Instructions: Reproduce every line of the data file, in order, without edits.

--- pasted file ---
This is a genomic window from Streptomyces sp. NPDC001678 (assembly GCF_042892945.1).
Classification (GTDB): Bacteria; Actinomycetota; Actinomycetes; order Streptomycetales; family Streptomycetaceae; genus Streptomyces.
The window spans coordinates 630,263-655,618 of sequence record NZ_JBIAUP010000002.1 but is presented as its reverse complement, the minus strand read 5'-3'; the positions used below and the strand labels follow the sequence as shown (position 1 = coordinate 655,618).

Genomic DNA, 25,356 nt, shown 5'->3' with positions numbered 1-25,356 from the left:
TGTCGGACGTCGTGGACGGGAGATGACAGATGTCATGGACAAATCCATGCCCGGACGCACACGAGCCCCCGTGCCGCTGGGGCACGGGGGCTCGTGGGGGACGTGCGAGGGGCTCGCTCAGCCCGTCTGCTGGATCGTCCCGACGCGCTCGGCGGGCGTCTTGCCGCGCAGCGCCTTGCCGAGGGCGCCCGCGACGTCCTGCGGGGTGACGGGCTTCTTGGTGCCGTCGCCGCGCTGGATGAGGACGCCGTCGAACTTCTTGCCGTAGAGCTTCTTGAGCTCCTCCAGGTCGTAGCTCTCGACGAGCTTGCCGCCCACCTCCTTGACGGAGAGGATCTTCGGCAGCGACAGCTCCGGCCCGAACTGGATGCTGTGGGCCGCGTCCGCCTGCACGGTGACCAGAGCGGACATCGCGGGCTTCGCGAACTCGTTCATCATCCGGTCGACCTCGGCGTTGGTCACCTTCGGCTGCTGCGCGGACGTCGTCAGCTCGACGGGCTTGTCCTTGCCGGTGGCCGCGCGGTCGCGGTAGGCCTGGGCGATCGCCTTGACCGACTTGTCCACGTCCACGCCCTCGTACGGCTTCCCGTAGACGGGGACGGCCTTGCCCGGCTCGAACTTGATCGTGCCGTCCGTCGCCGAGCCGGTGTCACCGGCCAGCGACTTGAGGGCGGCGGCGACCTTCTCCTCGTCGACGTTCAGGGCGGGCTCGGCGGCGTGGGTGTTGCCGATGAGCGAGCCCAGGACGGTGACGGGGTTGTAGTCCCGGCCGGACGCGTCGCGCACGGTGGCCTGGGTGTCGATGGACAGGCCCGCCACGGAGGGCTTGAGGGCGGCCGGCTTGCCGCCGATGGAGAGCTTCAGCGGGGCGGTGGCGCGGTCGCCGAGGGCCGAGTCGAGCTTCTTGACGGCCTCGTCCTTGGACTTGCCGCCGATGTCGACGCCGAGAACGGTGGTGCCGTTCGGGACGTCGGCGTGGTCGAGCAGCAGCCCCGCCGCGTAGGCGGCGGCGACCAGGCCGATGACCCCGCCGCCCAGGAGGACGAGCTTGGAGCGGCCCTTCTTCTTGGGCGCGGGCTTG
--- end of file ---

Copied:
This is a genomic window from Streptomyces sp. NPDC001678 (assembly GCF_042892945.1).
Classification (GTDB): Bacteria; Actinomycetota; Actinomycetes; order Streptomycetales; family Streptomycetaceae; genus Streptomyces.
The window spans coordinates 630,263-655,618 of sequence record NZ_JBIAUP010000002.1 but is presented as its reverse complement, the minus strand read 5'-3'; the positions used below and the strand labels follow the sequence as shown (position 1 = coordinate 655,618).

Genomic DNA, 25,356 nt, shown 5'->3' with positions numbered 1-25,356 from the left:
TGTCGGACGTCGTGGACGGGAGATGACAGATGTCATGGACAAATCCATGCCCGGACGCACACGAGCCCCCGTGCCGCTGGGGCACGGGGGCTCGTGGGGGACGTGCGAGGGGCTCGCTCAGCCCGTCTGCTGGATCGTCCCGACGCGCTCGGCGGGCGTCTTGCCGCGCAGCGCCTTGCCGAGGGCGCCCGCGACGTCCTGCGGGGTGACGGGCTTCTTGGTGCCGTCGCCGCGCTGGATGAGGACGCCGTCGAACTTCTTGCCGTAGAGCTTCTTGAGCTCCTCCAGGTCGTAGCTCTCGACGAGCTTGCCGCCCACCTCCTTGACGGAGAGGATCTTCGGCAGCGACAGCTCCGGCCCGAACTGGATGCTGTGGGCCGCGTCCGCCTGCACGGTGACCAGAGCGGACATCGCGGGCTTCGCGAACTCGTTCATCATCCGGTCGACCTCGGCGTTGGTCACCTTCGGCTGCTGCGCGGACGTCGTCAGCTCGACGGGCTTGTCCTTGCCGGTGGCCGCGCGGTCGCGGTAGGCCTGGGCGATCGCCTTGACCGACTTGTCCACGTCCACGCCCTCGTACGGCTTCCCGTAGACGGGGACGGCCTTGCCCGGCTCGAACTTGATCGTGCCGTCCGTCGCCGAGCCGGTGTCACCGGCCAGCGACTTGAGGGCGGCGGCGACCTTCTCCTCGTCGACGTTCAGGGCGGGCTCGGCGGCGTGGGTGTTGCCGATGAGCGAGCCCAGGACGGTGACGGGGTTGTAGTCCCGGCCGGACGCGTCGCGCACGGTGGCCTGGGTGTCGATGGACAGGCCCGCCACGGAGGGCTTGAGGGCGGCCGGCTTGCCGCCGATGGAGAGCTTCAGCGGGGCGGTGGCGCGGTCGCCGAGGGCCGAGTCGAGCTTCTTGACGGCCTCGTCCTTGGACTTGCCGCCGATGTCGACGCCGAGAACGGTGGTGCCGTTCGGGACGTCGGCGTGGTCGAGCAGCAGCCCCGCCGCGTAGGCGGCGGCGACCAGGCCGATGACCCCGCCGCCCAGGAGGACGAGCTTGGAGCGGCCCTTCTTCTTGGGCGCGGGCTTG